Many people consider owning and renting their real estate to tenants to obtain additional income streams and long-term investment. This is a great idea if it works out as planned.
However, both residential and commercial landlords assume significant risk and liability when they enter into leases tenants. For residential landlords, these issues are even more complex and technical given the Oregon’s Residential Landlord and Tenant Act (ORLTA). ORLTA’s provisions are set forth in Oregon Revised Statutes (ORS), Chp. 90 here: https://www.oregonlegislature.gov/bills_laws/ors/ors090.html
ORLTA governs most issues related to residential leases in Oregon, which are numerous, complex, and can cause significant expense to a landlord in the form of adverse attorney’s fees and multiplied damages if the landlord runs afoul of the law. In addition, ORS Chp. 105 governs residential evictions and sets forth the legal process a residential landlord must comply with to regain legal possession of her property. You can find more information on Oregon evictions here: https://www.oregonlegislature.gov/bills_laws/ors/ors105.html and https://www.courts.oregon.gov/forms/Pages/landlord-tenant.aspx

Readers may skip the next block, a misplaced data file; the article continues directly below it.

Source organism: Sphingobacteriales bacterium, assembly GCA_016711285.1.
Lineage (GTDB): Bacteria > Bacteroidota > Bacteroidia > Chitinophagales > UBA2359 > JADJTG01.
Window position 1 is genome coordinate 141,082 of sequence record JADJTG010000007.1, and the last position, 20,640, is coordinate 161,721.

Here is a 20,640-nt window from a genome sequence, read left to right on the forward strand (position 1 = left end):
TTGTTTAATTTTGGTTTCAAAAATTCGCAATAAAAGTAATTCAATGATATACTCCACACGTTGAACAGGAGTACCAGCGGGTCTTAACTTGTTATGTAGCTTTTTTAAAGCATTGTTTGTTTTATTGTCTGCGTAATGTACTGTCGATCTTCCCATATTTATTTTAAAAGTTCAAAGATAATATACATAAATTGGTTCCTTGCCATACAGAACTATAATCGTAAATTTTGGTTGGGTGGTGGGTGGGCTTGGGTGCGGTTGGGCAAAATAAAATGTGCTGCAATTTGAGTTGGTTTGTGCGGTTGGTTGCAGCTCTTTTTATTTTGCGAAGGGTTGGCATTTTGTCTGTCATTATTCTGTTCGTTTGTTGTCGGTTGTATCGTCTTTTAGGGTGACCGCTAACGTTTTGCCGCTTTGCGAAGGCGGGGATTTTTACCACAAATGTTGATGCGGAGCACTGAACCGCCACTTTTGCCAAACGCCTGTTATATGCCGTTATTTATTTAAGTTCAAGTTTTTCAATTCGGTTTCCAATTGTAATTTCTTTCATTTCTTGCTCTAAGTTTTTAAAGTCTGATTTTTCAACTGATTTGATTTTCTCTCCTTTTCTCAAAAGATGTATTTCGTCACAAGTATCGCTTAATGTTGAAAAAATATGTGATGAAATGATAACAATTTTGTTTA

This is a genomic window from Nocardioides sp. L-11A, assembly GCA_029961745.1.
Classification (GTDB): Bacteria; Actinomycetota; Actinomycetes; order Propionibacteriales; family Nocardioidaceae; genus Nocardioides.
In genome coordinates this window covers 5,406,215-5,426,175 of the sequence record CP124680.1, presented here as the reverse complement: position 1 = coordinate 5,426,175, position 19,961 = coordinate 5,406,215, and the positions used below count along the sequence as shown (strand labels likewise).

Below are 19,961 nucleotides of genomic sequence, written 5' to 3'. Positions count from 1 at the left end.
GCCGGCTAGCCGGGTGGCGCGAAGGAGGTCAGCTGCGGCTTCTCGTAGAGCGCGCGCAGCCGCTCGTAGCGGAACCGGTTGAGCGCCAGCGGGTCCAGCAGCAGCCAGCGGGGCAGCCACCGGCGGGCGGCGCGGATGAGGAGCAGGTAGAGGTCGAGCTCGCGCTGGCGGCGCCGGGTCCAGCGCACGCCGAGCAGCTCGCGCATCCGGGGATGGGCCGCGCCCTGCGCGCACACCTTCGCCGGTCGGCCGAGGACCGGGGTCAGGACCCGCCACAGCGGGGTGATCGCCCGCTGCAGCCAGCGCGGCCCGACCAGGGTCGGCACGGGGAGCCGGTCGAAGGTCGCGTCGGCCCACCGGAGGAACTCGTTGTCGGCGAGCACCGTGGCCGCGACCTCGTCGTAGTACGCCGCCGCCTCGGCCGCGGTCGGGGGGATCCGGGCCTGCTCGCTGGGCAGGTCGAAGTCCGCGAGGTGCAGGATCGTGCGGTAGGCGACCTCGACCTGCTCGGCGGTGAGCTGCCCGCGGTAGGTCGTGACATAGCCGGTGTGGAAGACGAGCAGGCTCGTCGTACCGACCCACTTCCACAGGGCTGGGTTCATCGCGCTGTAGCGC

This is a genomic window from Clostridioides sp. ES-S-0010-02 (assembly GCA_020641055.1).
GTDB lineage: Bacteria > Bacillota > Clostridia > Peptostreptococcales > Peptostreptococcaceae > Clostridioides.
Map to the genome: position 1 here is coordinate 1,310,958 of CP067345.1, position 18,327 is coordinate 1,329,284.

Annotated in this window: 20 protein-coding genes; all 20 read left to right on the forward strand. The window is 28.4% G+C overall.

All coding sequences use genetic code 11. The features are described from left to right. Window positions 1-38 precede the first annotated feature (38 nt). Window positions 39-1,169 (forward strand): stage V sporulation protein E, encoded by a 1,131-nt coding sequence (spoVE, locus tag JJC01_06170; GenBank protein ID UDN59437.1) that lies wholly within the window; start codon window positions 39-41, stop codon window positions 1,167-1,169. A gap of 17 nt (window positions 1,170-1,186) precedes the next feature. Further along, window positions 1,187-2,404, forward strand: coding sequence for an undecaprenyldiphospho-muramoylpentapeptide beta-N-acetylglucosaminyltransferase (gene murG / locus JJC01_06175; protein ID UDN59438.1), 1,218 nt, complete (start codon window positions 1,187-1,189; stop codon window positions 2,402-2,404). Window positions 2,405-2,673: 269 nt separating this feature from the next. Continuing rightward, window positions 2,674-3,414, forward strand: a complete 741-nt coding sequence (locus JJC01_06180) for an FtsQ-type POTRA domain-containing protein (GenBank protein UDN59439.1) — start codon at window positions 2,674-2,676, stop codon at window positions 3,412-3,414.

Commercial landlords must understand contract law and ensure their contracts are legally sufficient and protect them. My first piece of advice to “want to be” residential or commercial landlords is to self-educate by using resources such as the Oregon Rental Housing Association here: https://oregonrentalhousing.com/ and by seeking a qualified attorney to assist you in consulting and drafting related lease agreements and other legal documents needed as part of your process before you begin renting any property. An ounce of prevention is well worth your time and money.
Property Law and Oregon’s Landlord/Tenant Act is complex. Therefore, get the assistance you need to ensure you are aware of your legal options and risks in your particular legal situation.